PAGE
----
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How to Safely View the Eclipse: Tips from Professor Alex Filippenko


Department of Astronomy Faculty Member Alex Filippenko

Anyone planning to observe the eclipse should obtain a pair of certified eclipse glasses (see American Astronomical Society recommendations). While the glasses should be removed during the couple of minutes of totality, they must be worn when looking at the eclipse leading up to and following totality, or when viewing the partial eclipse from outside the zone of totality.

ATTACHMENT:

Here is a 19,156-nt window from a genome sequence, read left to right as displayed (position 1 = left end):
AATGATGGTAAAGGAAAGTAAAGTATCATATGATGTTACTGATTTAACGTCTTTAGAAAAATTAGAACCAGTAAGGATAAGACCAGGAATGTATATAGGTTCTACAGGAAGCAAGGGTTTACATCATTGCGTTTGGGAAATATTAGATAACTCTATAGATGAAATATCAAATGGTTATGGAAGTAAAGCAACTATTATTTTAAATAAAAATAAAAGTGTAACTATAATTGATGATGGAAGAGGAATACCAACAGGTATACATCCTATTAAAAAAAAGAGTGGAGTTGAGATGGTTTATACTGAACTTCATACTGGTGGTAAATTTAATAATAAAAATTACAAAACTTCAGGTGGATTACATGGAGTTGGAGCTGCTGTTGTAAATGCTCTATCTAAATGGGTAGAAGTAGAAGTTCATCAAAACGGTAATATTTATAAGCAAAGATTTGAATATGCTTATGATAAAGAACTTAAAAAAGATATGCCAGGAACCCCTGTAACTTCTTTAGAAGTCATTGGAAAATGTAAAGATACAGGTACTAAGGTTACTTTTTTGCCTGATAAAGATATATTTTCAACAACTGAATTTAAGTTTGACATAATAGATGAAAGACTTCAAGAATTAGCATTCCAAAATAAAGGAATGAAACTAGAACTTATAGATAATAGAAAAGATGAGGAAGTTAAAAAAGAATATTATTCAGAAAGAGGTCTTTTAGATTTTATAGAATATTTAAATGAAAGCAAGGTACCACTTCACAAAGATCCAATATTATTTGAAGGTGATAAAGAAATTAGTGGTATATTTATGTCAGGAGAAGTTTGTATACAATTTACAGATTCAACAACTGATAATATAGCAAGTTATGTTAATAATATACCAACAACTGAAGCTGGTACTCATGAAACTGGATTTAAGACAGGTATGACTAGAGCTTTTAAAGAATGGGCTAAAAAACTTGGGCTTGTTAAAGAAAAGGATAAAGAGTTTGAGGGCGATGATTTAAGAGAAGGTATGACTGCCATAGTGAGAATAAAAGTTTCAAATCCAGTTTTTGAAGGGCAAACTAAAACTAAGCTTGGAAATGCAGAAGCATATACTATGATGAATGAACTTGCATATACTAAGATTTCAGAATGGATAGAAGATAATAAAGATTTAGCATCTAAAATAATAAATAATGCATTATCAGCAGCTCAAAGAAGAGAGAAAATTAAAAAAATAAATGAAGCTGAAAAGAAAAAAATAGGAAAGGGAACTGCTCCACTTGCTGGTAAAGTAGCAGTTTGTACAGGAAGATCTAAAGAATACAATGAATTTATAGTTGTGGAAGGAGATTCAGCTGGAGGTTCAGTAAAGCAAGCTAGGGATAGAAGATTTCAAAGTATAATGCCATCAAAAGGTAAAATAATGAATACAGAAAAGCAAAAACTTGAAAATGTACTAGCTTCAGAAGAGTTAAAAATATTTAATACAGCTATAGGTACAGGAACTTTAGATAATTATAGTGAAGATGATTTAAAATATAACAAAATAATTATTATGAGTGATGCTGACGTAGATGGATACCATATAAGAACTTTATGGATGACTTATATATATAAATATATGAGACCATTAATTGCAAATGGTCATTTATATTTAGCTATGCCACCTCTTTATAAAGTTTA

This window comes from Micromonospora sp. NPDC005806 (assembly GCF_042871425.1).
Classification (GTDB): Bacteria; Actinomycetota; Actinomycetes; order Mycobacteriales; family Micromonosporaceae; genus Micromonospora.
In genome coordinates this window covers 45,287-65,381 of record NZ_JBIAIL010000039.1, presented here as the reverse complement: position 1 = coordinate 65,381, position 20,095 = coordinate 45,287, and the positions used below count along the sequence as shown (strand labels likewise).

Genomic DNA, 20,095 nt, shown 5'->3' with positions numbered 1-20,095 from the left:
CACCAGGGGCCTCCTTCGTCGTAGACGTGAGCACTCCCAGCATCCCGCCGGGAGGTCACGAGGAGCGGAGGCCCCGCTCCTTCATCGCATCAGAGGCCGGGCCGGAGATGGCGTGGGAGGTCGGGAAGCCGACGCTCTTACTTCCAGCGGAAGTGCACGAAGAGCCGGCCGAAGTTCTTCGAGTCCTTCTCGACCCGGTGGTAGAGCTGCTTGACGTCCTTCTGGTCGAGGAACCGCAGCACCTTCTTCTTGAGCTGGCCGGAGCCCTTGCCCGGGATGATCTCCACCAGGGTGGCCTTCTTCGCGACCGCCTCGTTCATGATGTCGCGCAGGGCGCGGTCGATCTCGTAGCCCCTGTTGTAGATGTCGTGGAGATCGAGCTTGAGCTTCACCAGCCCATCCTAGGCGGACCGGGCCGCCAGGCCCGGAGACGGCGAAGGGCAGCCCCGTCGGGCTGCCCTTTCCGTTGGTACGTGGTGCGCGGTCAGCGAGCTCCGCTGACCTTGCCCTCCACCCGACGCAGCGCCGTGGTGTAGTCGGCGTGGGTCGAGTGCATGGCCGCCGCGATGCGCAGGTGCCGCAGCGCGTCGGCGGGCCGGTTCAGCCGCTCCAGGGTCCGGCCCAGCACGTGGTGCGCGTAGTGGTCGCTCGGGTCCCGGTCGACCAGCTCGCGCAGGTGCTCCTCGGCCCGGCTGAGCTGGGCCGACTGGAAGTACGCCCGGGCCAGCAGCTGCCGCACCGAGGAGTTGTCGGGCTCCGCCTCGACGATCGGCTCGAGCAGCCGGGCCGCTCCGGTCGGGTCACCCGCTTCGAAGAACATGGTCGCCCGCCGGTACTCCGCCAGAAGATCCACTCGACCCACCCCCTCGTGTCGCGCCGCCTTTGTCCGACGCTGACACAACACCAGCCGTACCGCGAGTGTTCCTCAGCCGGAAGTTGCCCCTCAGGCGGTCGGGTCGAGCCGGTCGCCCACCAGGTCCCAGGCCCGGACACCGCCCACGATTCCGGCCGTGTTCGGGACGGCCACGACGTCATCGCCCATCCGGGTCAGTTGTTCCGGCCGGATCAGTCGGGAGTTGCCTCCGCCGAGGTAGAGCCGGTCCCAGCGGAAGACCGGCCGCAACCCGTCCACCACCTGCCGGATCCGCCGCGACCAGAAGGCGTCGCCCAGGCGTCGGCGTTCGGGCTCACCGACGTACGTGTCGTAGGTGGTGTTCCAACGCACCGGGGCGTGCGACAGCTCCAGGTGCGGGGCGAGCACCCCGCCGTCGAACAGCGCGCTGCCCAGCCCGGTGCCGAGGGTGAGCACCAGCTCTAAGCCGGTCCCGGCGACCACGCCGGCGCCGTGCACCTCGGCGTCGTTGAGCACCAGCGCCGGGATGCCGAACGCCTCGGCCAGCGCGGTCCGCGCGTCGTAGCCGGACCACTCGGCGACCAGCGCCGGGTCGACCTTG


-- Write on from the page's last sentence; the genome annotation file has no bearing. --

The total solar eclipse – the first visible from the continental U.S. since 1979 – will traverse the entire country in a band about 70 miles wide, beginning the morning of Monday, Aug. 21, on the Oregon coast and ending 90 minutes later, in mid-afternoon, off the coast of South Carolina. Many millions of people along the path of totality are expected to watch as the moon eclipses the sun, while even more outside the path of totality will see a partial solar eclipse. 

 

 


TAGS: Alex Filippenko, solar eclipse